Wednesday, June 20, 2018

Understanding REBNY’s New 421-a Tax Exemption Proposal

Understanding REBNY’s New 421-a Tax Exemption Proposal

What does it do? What does it cost?

In January 2017, a revised 421-a Tax Exemption, rebranded and given the title “The Affordable New York Housing Program,” was introduced and inserted into the proposed FY18 New York State budget. This version of the 421-a Tax Exemption is essentially an expanded and amended version of the expired June 2015 exemption that passed the legislature but with modifications intended to resolve the conflict created from a trade union wage provision that was inserted at the last minute, which subsequently led to legal complications and suspension of the exemption.


What is REBNY’s Proposal?   

REBNY’s proposed 421-a program does not improve or change any of the affordable housing requirements passed by the legislature in June 2015.

The June 2015 version was citywide and would have been used by almost all new residential development projects over 6 units, allowing developers affordability Options A, B, C, and D. (See image below for an explanation of the Options) The new REBNY proposal adds Options E, F, and G and requires developers to pay higher construction wage levels. The new Options E, F, and G also extend the length of the tax exemption to an unprecedented 35-year, 100% exemption. This is a major increase in the lifetime value of the exemption to the developer and a major increase in the cost to the New York City taxpayer.

The proposed new REBNY program is citywide, and would be widely used across most neighborhoods. Development of new buildings with 300+ rental units will be required to participate in the program in some areas, and eligible to participate in all other areas of the City. The new program is exceptionally generous to the developer, and most will take advantage of this financially generous opportunity.

What is the Cost of the REBNY Proposal?

The NYC Independent Budget Office recently reported that the current “421-a remains the city’s largest tax expenditure at $1.4 billion this fiscal year.”

New York City’s Department of Housing Preservation and Development (HPD) has stated that the REBNY’s proposed changes will increase the overall cost of the program by yet another 22% on top of the billion-plus dollars we are already spending on the program every year.

And the increase in cost won’t just come after year two of the extended tax exemption; it will come immediately. Developers will find the enhanced benefit irresistible since it allows them to not pay taxes for an additional ten years. We will see a rush of developers applying for REBNY’s 421-a program and see developments from the last 1.5 years retroactively being granted 421-a, costing tax payers an estimated additional $820 million in the first ten years, according to HPD.


Is 421-a an Affordable Housing Program?

Although the current 421-a Tax Exemption includes some requirements for affordable housing, it cannot be accurately described as an affordable housing program. It was designed in the 1970s to incentivize the creation of private, market-rate, and luxury housing at a time when the City economy was stagnant. The affordability benefits were a minor, late add-on the program. In fact, a 2014 analysis of the annual cost by ANHD shows that the exemption cost the City over $1.1 billion in lost tax revenue and covered 152,402 residential units, but only 12,700 of those units were affordable. That’s $11 of affordable housing benefit taken for every $100 given away to subsidize luxury development. That’s not an affordable housing program.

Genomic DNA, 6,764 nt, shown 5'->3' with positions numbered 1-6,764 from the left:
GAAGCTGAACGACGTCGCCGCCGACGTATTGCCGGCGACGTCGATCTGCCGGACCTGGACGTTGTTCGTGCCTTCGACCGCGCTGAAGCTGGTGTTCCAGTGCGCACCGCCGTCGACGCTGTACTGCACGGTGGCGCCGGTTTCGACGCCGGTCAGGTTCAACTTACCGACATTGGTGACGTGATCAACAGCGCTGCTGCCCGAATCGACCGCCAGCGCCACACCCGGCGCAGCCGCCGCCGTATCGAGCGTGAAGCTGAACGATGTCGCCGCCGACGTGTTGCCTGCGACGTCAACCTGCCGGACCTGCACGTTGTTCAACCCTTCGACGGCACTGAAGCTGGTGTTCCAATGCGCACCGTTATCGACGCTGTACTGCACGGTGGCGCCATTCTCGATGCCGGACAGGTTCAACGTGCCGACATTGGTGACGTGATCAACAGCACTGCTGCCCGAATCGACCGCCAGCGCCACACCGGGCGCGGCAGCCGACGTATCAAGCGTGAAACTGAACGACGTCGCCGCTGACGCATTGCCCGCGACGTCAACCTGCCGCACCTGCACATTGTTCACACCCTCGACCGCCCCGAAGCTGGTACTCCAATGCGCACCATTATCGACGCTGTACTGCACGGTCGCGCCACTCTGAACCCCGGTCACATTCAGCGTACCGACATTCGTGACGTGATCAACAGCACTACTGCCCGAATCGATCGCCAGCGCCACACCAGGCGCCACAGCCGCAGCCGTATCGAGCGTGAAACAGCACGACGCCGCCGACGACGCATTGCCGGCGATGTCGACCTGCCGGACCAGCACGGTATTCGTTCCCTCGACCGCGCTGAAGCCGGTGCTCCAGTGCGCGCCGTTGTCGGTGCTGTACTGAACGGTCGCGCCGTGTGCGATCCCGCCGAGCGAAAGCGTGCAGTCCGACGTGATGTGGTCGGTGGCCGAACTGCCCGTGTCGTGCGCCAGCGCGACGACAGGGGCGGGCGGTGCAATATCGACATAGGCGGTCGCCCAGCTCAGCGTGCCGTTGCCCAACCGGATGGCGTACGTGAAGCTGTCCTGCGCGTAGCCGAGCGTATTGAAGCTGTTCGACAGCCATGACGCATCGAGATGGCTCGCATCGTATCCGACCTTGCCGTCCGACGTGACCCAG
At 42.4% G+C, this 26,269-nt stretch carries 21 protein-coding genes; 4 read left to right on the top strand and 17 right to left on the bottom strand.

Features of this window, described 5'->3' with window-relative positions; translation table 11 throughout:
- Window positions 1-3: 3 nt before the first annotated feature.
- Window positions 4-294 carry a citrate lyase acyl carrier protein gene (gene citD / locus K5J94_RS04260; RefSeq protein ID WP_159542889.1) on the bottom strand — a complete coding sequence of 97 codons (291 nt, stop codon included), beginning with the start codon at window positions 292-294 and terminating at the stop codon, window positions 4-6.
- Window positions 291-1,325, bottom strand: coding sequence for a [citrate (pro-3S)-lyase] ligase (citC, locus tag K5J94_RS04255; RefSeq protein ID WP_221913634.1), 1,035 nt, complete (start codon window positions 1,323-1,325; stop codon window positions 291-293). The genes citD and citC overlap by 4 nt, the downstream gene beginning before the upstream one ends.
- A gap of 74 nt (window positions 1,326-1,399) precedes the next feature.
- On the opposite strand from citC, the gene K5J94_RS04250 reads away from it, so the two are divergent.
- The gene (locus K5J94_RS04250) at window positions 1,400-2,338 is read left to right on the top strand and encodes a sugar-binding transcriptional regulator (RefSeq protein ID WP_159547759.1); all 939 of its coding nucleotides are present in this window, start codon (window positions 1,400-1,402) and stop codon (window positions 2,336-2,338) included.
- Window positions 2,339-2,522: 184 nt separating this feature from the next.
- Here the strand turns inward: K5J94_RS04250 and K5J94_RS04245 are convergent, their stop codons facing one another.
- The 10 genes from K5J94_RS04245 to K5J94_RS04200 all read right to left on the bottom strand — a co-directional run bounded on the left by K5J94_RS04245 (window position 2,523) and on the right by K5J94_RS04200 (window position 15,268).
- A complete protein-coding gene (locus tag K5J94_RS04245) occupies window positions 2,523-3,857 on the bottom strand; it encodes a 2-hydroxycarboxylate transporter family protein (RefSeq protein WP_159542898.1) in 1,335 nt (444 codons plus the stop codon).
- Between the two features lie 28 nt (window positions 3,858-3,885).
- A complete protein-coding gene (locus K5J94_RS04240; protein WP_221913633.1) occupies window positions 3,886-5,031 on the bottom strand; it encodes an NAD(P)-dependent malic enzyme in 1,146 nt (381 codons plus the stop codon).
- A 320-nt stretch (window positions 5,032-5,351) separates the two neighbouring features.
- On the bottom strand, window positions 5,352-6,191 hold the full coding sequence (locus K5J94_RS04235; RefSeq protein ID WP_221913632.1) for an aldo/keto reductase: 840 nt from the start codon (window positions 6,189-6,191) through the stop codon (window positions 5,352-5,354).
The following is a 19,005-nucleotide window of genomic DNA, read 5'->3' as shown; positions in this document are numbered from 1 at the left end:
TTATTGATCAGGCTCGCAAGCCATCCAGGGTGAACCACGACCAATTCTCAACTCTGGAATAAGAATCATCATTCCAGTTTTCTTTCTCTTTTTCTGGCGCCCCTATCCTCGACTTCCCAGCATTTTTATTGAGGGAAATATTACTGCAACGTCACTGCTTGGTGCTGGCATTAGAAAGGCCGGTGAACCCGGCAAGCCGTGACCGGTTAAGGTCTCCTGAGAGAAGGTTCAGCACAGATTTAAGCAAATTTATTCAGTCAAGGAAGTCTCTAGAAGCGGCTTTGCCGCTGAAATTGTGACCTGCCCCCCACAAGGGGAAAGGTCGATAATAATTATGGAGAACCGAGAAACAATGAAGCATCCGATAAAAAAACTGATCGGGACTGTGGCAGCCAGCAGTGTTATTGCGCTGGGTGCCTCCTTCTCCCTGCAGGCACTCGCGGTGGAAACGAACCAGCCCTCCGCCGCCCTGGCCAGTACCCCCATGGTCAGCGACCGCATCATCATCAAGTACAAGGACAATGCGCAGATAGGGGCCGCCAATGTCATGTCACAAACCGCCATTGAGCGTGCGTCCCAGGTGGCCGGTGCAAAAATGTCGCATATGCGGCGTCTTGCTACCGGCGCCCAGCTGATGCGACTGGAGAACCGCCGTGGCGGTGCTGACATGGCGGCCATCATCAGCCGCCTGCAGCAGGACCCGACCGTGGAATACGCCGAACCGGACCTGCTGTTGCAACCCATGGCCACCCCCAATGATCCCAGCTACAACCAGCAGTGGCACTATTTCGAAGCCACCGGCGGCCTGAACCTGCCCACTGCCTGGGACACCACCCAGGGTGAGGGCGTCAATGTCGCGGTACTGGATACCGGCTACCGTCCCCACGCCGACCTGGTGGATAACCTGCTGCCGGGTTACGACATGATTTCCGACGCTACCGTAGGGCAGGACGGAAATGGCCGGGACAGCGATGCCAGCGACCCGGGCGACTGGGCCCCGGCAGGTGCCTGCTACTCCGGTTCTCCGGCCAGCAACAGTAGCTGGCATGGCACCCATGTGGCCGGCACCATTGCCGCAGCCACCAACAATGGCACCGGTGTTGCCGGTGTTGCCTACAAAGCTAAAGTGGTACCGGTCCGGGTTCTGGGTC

Who Will Benefit from the REBNY Proposal?

No additional affordable units, or deeper level of affordability will be generated by the REBNY proposal, and the increase in the length of affordability is minor. The primary beneficiaries will be market-rate and luxury real estate developers, who will have their already substantial public subsidy increased by an estimated 22.5% in each new building. A fraction of the increased value that is given to the developer will be passed along in the form of higher wages for the short-term construction labor, but this will be a minor amount.

Additional beneficiaries of the REBNY proposal will be landlords and politicians who oppose rent stabilization laws. The New York State Assembly, which tends to support rent stabilization laws, has often used the threat of not renewing 421-a as leverage to prevent the weakening of rent stabilization laws by the New York State Senate, which tends to support the 421-a Exemption. Since this version of 421-a included a higher construction wage for the first time, the Assembly – which tends to also be pro-organized labor –will find it far more difficult to use the threat of not renewing 421-a as leverage.


How Do the New “Options” Work?

  • Option E is allowed within any of the Enhanced Affordability Areas, and requires 10% of the apartments be affordable at 40% of Area Median Income (AMI), 10% at 60% of AMI, and 5% at 120% AMI. The average hourly construction wage must be $60. Additional public subsidy is not allowed.
  • Option F is allowed within any of the Enhanced Affordability Areas, and requires 10% of the apartments be available at 60% of AMI, and 20% at 130% AMI. The average hourly construction wage must be $60 an hour. Additional public subsidy is allowed.
  • Option G is allowed only within the Brooklyn and Queens Enhanced Affordability Areas, and requires that 30% of the new housing is affordable at 130% of AMI. The average hourly construction wage must be $45 an hour. Additional public subsidy is not allowed.
  • Any building with 300+ rental units outside of the Enhanced Affordability Areas can opt-into Option G, which, given the extraordinary value of the 35-year 100% abatement to the developer, is the most likely outcome.



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